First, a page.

A beach day filled with sunny walks and swimming undoubtedly benefits both your mental & physical well-being. But Is salt water good for your hair? Stick around to find out.
You’ll be surprised to learn what it can do to your hair.
Loaded with natural minerals, vitamins, and amino acids, saltwater can give your hair & skin a therapeutic treatment. Also, sea salt is considered a great exfoliator, which proves to be quite helpful for oily & greasy scalp.
But don’t jump into the ocean just yet – because salt water can also cause your hair to become a bit too frizzy and dull.
So, this leaves us with the ultimate question – Is salt water good for your hair? or is salt water bad for your hair?
The short answer is it can be. Think of it as a double-edged sword, given it comes with tons of highs & lows. Salty water with hair is a combo that requires some balance to be efficient.
Today, through this article, we will break down the question ‘is salty water bad for your hair?’– Right down from benefits to risks and more. Let’s get started with the effects of salt water on hair.
Can Your Hair Benefit from Salt Water?
Yes, it can! Despite the cons of salty water on hair, saltwater also possesses numerous advantages. Remember, it’s all in how you balance it out without overexposing your hair.
Now, it’s important to emphasize the “overexposed” bit. Moderate exposure to salty water can result in numerous benefits on both your hair & skin. As long as one takes careful measures to safeguard the hair, you can easily reap the benefits and perhaps avoid its drawbacks.
That being said, here are 6 saltwater hair benefits you can reap from a day out swimming:
- Saltwater contains salt crystals which can help add extra body or volume to your hair. It is also highly favorable against dry, itchy, and flaky scalps as it can soothe such scalp.
- Essential vitamins & minerals like potassium, selenium, and magnetism present in the salty water help contribute immensely to hair health while eliminating elements like mercury that can cause harm to your hair.
- Saltwater is also an effective exfoliator and helps stimulate a healthy blood flow, ensuring your hair follicles get more nutrients, thus, resulting in healthier hair.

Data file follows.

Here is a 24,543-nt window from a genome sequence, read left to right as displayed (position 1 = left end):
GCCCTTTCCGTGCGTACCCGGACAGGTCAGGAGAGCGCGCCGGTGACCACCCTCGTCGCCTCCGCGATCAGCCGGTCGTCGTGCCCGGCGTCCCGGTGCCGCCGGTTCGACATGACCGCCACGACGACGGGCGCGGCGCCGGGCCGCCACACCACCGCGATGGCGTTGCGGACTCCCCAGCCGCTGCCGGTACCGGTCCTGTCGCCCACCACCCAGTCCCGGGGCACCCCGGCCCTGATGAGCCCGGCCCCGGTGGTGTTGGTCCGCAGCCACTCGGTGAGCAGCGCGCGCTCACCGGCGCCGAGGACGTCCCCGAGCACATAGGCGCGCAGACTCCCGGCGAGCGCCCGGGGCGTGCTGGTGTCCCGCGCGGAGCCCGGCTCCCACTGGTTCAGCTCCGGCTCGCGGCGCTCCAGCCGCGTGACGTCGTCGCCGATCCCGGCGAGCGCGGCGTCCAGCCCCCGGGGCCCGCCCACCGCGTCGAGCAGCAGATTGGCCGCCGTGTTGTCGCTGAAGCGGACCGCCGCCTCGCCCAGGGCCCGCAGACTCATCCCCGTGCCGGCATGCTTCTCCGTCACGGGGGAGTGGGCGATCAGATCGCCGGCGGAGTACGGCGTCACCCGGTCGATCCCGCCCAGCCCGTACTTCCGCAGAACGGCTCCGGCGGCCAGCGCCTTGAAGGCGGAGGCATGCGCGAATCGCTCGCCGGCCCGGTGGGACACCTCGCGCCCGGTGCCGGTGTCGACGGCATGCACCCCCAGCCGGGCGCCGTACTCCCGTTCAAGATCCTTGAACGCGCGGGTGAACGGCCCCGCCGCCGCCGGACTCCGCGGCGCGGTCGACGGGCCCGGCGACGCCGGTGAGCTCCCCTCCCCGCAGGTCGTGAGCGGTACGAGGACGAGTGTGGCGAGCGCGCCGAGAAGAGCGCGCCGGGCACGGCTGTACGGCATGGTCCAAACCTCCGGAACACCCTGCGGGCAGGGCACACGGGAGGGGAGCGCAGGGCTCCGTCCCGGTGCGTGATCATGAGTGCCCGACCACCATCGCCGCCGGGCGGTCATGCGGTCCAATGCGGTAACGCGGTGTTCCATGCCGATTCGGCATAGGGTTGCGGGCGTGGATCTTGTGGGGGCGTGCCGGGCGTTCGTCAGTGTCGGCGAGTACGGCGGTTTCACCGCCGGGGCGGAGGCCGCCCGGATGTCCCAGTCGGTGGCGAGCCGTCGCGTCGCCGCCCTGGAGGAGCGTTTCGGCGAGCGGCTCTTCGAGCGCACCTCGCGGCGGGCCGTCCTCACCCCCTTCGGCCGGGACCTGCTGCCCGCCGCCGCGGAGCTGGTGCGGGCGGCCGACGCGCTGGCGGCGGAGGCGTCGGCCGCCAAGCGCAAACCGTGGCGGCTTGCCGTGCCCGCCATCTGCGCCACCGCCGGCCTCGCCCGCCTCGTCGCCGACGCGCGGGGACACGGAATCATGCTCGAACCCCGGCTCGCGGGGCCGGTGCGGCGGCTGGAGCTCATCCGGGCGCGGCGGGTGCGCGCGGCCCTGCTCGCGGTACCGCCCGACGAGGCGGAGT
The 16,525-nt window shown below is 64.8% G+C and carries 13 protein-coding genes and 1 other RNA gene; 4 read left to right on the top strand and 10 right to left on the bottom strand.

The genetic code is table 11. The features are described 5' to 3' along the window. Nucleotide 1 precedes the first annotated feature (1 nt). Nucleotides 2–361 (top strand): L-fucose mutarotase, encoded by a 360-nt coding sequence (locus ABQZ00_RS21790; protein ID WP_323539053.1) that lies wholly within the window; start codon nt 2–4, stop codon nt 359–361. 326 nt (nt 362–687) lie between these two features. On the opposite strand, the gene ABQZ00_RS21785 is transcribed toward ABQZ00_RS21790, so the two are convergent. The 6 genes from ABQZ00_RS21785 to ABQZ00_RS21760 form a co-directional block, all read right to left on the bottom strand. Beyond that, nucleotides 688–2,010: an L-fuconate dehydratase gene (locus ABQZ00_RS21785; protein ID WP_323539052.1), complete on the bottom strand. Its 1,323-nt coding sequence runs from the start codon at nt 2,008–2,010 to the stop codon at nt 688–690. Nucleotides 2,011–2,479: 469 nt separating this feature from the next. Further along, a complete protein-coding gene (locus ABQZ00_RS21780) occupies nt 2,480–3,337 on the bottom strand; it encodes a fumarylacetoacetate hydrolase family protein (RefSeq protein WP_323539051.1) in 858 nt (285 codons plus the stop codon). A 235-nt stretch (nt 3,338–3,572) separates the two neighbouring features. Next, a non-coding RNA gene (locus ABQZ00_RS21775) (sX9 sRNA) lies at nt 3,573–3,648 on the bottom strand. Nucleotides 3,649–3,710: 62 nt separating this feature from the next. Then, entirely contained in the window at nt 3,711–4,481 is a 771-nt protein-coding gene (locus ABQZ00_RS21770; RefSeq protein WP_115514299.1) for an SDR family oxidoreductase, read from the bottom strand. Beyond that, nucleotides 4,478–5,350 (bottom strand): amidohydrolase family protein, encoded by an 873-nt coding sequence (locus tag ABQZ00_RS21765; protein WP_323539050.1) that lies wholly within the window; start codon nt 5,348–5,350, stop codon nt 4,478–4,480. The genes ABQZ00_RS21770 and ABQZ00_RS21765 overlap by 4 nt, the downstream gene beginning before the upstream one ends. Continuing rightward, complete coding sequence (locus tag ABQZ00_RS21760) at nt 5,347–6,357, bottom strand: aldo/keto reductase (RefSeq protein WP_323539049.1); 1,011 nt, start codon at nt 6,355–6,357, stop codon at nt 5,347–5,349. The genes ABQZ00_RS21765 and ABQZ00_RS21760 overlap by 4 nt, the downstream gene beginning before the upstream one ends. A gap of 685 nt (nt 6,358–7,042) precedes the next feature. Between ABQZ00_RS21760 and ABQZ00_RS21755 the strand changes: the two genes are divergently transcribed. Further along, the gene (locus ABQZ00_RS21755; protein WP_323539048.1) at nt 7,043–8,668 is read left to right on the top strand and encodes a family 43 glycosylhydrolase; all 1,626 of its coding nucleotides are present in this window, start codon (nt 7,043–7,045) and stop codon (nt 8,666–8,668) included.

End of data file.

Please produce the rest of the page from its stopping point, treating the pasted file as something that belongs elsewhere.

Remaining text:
- As salt naturally contains anti-fungal properties, it can help eradicate fungus-induced dandruff. Hence, reducing moisture from the scalp.
- There’s a reason why many often claim seawater as a natural shampoo. It can easily strip heavy oils & excess sebum from the hair, making it smoother. This tends to be particularly useful for those with oily scalp or naturally greasy hair.
- As seawater can create an antibiotic effect on scalps, it can treat medical conditions like psoriasis and eczema. Additionally, it is also helpful against cuts and abrasions due to its healing effect.
When Salty Water Gets Too Salty
The beach adventure may undoubtedly leave us with gorgeous beach waves. However, we should also acknowledge the fact that your hair will not always feel gorgeous and wavy.
If you’ve ever had an immersive seawater experience, then chances are, you’re more than aware of how difficult it is to comb/brush your hair after that dip. But why? Because the water content of hair is responsible for keeping locks elastic, hydrated, and moisturized. Hence, it becomes dehydrated & parched due to loss of moisture from evaporation – aka saltwater chilling in your hair the entire day, thus, leaving it dull and tangled.
When overexposed without proper care, your hair will begin to feel dehydrated & dry with heavier locks and a filmy, gritty residue. Now, pair that with windy weather, and you will surely encounter tangled hair.
So, how and why does this happen? After all, salt is considered a great agent that keeps your hair healthy. Well, this is a result of salty water acting out a little too salty.
When your hair is exposed to seawater, the cuticle expands with salt. Hence, when exposed to too much salt, it can become extremely dehydrated & rough, which leads to an irritated scalp. Not to forget, beaches tend to be quite windy, which gives birth to the infamous duo of gritty & tangled hair.